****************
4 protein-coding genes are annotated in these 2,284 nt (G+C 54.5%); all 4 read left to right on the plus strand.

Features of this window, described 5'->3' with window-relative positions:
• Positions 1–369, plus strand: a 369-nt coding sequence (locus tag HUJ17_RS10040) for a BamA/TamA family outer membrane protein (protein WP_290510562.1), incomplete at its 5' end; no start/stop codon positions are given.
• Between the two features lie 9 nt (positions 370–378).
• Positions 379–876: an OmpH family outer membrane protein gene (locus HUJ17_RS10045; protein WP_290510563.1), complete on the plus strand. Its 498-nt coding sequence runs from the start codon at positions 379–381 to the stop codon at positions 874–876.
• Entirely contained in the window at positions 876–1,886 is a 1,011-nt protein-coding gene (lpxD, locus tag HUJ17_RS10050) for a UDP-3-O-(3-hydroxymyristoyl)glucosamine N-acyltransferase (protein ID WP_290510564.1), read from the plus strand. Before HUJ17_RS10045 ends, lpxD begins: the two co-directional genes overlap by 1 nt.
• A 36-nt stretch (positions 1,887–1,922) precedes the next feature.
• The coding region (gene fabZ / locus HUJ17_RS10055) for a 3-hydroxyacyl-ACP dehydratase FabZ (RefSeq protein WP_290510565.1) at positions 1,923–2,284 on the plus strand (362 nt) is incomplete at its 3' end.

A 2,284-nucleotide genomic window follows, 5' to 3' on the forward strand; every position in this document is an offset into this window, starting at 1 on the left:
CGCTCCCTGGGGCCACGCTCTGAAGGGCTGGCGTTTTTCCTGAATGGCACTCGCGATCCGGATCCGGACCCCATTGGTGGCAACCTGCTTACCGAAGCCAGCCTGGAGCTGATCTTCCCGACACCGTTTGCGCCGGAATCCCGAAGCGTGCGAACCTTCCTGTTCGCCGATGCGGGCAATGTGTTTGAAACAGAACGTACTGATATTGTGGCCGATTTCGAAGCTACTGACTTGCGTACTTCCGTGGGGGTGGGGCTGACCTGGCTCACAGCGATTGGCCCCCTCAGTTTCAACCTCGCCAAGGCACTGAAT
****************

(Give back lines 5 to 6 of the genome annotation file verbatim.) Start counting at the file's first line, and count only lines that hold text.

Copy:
• Positions 379–876: an OmpH family outer membrane protein gene (locus HUJ17_RS10045; protein WP_290510563.1), complete on the plus strand. Its 498-nt coding sequence runs from the start codon at positions 379–381 to the stop codon at positions 874–876.
• Entirely contained in the window at positions 876–1,886 is a 1,011-nt protein-coding gene (lpxD, locus tag HUJ17_RS10050) for a UDP-3-O-(3-hydroxymyristoyl)glucosamine N-acyltransferase (protein ID WP_290510564.1), read from the plus strand. Before HUJ17_RS10045 ends, lpxD begins: the two co-directional genes overlap by 1 nt.